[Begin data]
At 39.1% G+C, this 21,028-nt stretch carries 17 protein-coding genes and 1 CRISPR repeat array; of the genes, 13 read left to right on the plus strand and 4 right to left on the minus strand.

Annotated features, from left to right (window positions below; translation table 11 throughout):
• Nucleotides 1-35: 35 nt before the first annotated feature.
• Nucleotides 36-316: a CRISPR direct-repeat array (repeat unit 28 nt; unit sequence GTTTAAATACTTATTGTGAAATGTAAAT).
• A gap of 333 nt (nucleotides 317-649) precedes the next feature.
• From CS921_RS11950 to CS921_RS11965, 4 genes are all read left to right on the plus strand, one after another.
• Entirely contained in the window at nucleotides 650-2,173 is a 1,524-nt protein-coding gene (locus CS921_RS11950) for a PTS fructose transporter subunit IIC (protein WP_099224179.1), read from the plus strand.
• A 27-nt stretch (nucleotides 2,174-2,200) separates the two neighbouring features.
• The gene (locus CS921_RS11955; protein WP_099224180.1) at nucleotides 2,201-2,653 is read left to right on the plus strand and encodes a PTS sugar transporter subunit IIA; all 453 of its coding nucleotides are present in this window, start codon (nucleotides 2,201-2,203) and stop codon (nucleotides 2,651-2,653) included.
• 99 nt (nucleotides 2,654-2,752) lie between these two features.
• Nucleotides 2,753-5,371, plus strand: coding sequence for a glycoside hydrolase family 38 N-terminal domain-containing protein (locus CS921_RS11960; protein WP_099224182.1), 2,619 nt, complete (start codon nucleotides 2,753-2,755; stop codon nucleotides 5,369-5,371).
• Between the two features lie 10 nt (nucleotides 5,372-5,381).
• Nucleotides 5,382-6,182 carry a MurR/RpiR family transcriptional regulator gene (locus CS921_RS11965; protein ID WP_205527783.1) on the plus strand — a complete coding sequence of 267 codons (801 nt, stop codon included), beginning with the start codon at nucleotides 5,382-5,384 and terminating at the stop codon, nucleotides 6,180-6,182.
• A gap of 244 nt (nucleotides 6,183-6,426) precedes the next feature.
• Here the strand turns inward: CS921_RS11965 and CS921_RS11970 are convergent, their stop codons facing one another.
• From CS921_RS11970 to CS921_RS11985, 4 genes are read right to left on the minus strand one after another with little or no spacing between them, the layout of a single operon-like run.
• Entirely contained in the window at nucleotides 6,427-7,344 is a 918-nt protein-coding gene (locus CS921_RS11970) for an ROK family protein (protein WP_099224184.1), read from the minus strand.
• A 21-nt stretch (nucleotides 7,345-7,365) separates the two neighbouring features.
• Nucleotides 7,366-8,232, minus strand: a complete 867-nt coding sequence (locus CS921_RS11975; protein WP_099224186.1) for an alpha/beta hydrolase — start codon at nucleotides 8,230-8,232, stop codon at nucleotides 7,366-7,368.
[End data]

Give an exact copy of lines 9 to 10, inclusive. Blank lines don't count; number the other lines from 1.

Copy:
• The gene (locus CS921_RS11955; protein WP_099224180.1) at nucleotides 2,201-2,653 is read left to right on the plus strand and encodes a PTS sugar transporter subunit IIA; all 453 of its coding nucleotides are present in this window, start codon (nucleotides 2,201-2,203) and stop codon (nucleotides 2,651-2,653) included.
• 99 nt (nucleotides 2,654-2,752) lie between these two features.